Murder well written: ‘His Bloody Project’ by Graeme Macrae Burnet (2015)


The cover tells you what you need to know about ‘His Bloody Project’.  It’s gruesome, visceral and immediately intriguing.  Once you get past the red, smudged splatters and fingerprints, you see there’s a subtitle, the book is really called ‘His Bloody Project: Documents relating to the case of Roderick Macrae.’  Playful name games aside, this is a heading to fill a classic book lover’s heart with delight.  There are times when I really think that all horror and crime books should be presented as documentary evidence with the author masquerading as the editor.  It worked for ‘Dracula’ and ‘Jekyll and Hyde’; it worked for Conan Doyle and it worked for Poe.  Burnet’s Booker long-listed novel shows the convention is still going strong.

‘His Bloody Project’ relishes its literary tradition, from the beautifully dated language to the tone of the editor, who tells us at the start of the preface ‘It is not my intention to unduly detain the reader, but a few prefatory remarks may provide a little context to the material collected here.  Those readers who prefer to proceed directly to the documents themselves are of course free to do so.‘  The self-conscious editor is a joy whenever he appears, but most of the book is taken up with other voices, giving a wonderfully textured view of crime, law and everyday life in the nineteenth-century Highlands.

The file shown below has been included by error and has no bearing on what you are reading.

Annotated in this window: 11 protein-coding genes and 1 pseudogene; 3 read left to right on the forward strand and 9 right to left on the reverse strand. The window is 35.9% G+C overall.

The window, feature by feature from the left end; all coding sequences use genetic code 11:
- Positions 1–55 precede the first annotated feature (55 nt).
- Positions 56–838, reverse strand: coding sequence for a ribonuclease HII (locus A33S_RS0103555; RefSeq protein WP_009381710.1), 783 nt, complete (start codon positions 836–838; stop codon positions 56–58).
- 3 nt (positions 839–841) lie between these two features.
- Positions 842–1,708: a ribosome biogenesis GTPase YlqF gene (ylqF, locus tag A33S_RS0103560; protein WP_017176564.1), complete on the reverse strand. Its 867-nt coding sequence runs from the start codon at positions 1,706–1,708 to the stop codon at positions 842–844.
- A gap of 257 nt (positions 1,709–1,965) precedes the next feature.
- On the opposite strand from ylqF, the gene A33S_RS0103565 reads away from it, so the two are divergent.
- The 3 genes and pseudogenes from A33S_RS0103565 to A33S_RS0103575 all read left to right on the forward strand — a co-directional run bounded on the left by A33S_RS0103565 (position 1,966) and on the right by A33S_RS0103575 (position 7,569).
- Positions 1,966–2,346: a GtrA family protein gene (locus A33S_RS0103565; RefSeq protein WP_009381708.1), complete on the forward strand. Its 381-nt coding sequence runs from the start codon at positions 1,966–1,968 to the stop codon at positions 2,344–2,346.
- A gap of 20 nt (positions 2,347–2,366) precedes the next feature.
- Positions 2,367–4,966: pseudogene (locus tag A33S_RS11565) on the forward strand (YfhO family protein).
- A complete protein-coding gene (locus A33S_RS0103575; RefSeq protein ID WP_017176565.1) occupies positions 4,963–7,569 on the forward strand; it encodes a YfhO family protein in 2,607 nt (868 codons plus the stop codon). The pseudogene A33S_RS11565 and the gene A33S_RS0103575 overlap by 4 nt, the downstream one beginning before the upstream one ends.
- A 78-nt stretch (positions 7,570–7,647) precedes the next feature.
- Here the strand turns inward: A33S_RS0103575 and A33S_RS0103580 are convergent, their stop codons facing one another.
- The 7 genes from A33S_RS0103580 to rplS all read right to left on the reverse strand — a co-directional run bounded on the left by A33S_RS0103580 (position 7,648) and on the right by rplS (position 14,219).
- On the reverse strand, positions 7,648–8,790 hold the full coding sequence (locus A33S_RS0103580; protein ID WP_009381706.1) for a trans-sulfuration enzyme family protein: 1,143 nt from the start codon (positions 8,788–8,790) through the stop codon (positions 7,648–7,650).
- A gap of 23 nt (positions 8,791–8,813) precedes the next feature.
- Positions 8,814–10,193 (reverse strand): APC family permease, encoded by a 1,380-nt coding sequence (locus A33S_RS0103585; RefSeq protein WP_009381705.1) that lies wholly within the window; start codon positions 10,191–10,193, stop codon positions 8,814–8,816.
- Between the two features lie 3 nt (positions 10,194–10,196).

The main ‘document’ in the novel is the memoir of Roderick Macrae, a seventeen-year-old crofter who opens his writings by telling his audience ‘I have no wish to absolve myself of responsibility for the deeds which I have lately committed.‘  For all that this book has been labeled as a crime story, there is never any question about who-dunnit or  how-dunnit; the memoir and the accompanying eye-witness testimony all agree.  Fortunately, none of this affects the tension and drama of the story.  Roderick Macrae’s memoir is a wonderful account of a specific region at a specific historical moment.  There is a gothic isolation and barbarity in his narrative, thrown into sharp relief when more cosmopolitan voices show their own mid-Victorian views on the ‘primitive’ ‘squalor’ of this traditional way of life.  Culduie, home to the Macraes for generations, is a feudal agricultural community, untouched by the modernising industrialism booming across Britain at the time.  Questions of Roderick’s guilt are tied up in an understanding of entrenched power structures; when the journalists discuss the trial ‘Only John Murdoch departed from the notion that the verdict was a foregone conclusion.  His southern colleagues, he explained, overlooked the empathy the jurymen might feel towards an ill-used crofter.  The resentment caused by centuries’ ill treatment of the Highlander was keenly felt, and in Roderick Macrae, they might see an individual who had revolted against the vindictiveness of the powers-that-be.’